Harvard Study: Kids Choose Achievement Over Compassion

kids choose achievement over compassionMost parents and teachers today may believe they are teaching children how important concern for others is, but they are actually sending a message that achievement and happiness are more valued than empathy. That, at least, is what a recent study from Harvard University is suggesting.

Subjects made to choose between high level achievements, happiness, or caring for others

The study, called “The Children We Mean to Raise: The Real Messages Adults are Sending About Values” and conducted by the Making Caring Common project at Harvard’s Graduate School of Education, reveals that nearly 80% of the 10,000 middle and high school students it surveyed said they value achievement and happiness over concern for other people. Only 20% of those asked what was more important to them, “achieving at a high level, happiness, or caring for others” put the third item at the top of their list.

Rhetoric/reality gap to blame

The authors are also implying that this seeming lack of empathy among today’s kids could be traced back to us, the adults. They single out the “rhetoric/reality gap,” which basically is the disparity between the things we say or tell them and the things we do. We tell them the value of caring for others, but our behavior tells them another message: we parents “are more concerned about achievement or happiness than caring for others.” The same goes for teachers, whom the respondents reported as prioritizing student achievement over compassion.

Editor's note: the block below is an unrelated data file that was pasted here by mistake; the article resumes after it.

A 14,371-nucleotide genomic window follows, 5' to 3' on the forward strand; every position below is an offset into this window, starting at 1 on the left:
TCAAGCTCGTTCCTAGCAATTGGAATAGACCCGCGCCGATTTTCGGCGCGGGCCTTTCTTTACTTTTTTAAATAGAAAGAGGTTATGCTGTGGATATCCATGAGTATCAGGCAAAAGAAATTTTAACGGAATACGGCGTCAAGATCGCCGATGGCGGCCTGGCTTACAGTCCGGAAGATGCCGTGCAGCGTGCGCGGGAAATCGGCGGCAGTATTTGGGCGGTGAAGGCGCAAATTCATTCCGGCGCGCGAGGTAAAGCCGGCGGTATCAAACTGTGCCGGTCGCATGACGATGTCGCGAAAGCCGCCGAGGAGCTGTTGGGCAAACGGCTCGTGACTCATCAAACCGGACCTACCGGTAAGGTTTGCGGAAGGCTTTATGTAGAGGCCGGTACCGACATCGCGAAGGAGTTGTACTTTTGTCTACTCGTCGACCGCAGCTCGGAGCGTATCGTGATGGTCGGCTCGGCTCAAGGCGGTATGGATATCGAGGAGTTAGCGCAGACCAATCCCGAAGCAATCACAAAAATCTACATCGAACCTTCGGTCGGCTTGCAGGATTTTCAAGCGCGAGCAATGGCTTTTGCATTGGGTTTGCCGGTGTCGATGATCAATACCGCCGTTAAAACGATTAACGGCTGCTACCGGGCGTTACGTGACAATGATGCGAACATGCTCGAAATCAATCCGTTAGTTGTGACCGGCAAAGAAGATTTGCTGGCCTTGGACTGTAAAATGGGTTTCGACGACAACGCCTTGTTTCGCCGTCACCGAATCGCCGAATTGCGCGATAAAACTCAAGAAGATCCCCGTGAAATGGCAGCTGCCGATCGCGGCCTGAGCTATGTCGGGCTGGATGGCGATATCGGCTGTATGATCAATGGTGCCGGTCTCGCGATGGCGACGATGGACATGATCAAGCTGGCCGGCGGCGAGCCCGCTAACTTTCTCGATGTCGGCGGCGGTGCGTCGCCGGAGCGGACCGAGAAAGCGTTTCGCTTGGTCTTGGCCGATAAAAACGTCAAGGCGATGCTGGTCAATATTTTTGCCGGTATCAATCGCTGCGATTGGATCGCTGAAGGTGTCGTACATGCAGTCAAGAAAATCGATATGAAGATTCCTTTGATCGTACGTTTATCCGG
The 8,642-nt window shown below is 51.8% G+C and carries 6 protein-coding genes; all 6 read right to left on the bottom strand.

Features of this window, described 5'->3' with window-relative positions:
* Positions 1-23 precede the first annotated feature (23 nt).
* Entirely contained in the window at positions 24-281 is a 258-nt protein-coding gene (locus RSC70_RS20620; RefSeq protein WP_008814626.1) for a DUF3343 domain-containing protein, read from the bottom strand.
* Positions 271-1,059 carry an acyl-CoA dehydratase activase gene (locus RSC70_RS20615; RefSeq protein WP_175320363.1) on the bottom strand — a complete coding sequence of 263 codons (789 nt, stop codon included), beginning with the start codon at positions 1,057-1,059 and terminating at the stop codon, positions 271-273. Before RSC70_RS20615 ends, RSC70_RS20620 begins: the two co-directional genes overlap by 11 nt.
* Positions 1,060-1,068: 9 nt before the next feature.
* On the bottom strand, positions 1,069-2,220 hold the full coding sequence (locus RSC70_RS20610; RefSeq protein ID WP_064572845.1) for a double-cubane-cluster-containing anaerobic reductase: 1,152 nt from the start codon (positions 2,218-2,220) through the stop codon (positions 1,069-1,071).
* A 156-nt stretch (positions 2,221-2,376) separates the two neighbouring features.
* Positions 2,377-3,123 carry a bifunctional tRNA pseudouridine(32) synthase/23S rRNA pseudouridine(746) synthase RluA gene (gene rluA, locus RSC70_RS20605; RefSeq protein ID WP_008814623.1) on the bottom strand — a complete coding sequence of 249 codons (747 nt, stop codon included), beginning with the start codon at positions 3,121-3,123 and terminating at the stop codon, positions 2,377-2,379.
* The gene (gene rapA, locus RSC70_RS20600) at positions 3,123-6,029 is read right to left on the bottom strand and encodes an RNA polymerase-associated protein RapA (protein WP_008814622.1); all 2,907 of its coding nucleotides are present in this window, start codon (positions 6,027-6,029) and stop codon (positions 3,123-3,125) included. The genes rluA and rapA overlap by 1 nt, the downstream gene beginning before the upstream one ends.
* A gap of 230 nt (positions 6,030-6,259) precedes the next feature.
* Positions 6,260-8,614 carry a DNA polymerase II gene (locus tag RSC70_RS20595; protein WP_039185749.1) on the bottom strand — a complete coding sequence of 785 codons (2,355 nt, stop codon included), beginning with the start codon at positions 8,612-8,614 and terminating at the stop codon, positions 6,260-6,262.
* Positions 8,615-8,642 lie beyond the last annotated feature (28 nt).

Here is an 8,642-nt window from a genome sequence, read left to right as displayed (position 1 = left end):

This is quite sad, and it’s quite possible that countless parents out there—this writer included—could be guilty of the Harvard study’s findings. I think what the study is trying to tell us parents is that we should do more than just talk about compassion with our kids. While achieving at a high level and getting happiness are still important, we should impress it upon them that having compassion for other people is just as essential. Backing our words with actions makes us role models, and that will help us raise caring children just like we want them to be.

To read the report in full, click here.

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